For Voice & Guitar
Arranged by Napoleon Coste
- Gretchen am Spinnrade (e to a”)
- Der Tod und das Mädchen (a to e’ flat)
- Ständchen (Leise flehen) (d to g’)
- Sei mir gegrüsst (f sharp to f’ sharp)
- Das Fischermädchen (c sharp to g’)
- Schlummerlied (c to f’)
- Des Mädchens Klage (d to f’)
- Das Wandern (e to e’)
- Wiegenlied (Schlafe, schlafe) in A (e to e’)
- Wiegenlied (Schlafe, schlafe) in G (d to d’)
- Ständchen (Horch, horch, die Lerch (e to e’)
- Adieu (d sharp to f’ sharp)
- Auf dem Wasser zu singen (e to g’)
- Ave Maria (e to e’)
This is the first new modern edition of these Schubert Lieder with their piano accompaniments arranged for guitar by Napoléon Coste. For voice and guitar. Edited and with an introduction by Brian Jeffery.
This new book of Schubert Lieder arranged for guitar by Coste presents a group of songs by Schubert whose piano accompaniments were arranged for guitar by Napoléon Coste, probably in about the 1830s, that is to say very soon after Schubert’s time. At the time Coste was a student of Sor in Paris. Coste’s guitar accompaniments are quite good and will be a valuable addition to the repertory for voice and guitar.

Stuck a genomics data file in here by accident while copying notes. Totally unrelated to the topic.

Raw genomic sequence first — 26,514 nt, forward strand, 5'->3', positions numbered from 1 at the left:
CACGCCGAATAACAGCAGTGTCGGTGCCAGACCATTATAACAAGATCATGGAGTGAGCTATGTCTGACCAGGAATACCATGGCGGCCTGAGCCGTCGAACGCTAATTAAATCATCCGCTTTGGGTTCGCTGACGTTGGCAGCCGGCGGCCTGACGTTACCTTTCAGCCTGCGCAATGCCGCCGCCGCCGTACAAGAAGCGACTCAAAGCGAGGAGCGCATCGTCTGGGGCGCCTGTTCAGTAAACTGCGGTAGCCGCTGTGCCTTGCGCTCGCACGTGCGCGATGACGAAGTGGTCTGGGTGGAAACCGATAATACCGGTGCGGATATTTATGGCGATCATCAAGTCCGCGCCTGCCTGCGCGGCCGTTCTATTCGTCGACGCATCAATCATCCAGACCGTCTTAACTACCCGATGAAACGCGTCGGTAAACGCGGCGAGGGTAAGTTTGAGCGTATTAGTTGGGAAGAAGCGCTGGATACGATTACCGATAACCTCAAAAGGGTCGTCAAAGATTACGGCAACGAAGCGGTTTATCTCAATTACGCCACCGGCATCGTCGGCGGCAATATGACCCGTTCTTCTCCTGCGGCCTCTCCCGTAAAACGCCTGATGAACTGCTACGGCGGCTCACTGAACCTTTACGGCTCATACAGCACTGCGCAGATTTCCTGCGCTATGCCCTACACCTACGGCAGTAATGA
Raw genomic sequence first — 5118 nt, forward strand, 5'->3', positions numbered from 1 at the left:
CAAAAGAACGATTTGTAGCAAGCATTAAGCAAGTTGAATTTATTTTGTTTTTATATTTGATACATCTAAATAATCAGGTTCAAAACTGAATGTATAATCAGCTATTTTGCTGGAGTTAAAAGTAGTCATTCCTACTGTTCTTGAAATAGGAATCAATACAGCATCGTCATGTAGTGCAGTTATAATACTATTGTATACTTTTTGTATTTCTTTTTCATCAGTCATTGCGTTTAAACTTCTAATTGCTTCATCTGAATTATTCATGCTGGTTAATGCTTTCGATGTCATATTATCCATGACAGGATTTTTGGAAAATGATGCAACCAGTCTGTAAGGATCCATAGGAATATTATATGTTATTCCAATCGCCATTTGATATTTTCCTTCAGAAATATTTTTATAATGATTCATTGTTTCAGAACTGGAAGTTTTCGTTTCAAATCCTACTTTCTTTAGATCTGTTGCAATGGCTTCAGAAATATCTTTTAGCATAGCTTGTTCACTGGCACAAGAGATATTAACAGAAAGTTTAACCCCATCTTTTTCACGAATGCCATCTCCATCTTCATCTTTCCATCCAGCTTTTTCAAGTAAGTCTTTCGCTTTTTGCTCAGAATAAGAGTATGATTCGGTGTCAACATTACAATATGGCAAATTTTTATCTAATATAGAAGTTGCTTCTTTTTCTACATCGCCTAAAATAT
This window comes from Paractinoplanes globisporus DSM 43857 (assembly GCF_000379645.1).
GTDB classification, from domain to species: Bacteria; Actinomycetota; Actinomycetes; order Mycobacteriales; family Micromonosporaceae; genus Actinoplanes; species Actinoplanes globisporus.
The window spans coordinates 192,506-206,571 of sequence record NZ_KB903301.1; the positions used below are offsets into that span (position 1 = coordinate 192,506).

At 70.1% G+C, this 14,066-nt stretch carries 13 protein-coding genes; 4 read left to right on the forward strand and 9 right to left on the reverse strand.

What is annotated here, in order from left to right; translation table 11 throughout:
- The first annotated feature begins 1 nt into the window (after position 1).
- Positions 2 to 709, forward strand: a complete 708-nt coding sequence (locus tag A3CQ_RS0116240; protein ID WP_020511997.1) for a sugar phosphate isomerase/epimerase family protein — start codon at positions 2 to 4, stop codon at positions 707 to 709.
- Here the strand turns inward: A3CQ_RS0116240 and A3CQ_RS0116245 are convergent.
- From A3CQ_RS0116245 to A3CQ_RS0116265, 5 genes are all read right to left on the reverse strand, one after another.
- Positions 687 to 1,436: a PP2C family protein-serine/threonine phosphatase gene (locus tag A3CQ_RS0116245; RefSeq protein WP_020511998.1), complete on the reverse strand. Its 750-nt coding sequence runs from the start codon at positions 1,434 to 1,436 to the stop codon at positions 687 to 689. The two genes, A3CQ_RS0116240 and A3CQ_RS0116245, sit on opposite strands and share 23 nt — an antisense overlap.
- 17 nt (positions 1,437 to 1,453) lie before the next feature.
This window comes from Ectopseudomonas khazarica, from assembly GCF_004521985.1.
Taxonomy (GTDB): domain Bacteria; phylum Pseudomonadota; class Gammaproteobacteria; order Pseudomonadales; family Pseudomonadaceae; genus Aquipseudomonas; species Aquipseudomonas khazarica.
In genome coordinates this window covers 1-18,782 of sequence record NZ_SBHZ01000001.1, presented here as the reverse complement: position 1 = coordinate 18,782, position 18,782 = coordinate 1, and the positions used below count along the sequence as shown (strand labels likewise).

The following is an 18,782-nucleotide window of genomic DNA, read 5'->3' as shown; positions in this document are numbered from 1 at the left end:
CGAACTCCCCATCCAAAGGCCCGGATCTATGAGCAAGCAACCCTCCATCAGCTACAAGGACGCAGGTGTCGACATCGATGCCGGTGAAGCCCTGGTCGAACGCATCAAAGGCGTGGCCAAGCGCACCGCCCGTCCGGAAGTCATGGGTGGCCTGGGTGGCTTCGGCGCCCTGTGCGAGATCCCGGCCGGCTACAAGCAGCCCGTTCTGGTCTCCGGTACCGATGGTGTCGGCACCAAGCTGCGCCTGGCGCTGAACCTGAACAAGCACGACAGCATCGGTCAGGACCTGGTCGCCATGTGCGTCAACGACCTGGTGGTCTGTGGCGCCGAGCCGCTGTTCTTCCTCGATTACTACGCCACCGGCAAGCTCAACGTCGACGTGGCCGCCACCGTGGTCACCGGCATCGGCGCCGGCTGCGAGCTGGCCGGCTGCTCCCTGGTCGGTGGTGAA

Coste wrote his guitar accompaniment to French texts and it should be clearly understood that in this edition we have newly underlaid the original German text to his guitar accompaniments, for the convenience of those performers who may wish to sing these songs with the guitar with the original German text.
Ranges: Most of the songs go up to f, g, or a so they will suit a tenor or soprano, but one, Wiegenlied in G, goes up only to d’.
The exact ranges are indicated above as follows:
a, b, c, and so on up to g: this means from the a four notes below the treble stave, up to the g which is on the second line of the treble stave.
a’, b’, c’, and so on up to g’: this means from the a which is on the second space of the treble stave, up to the g which is on the space just above the treble stave.
a”, b”, c”, and so on: this means from the a which is on the line immediately above the treble stave, upwards.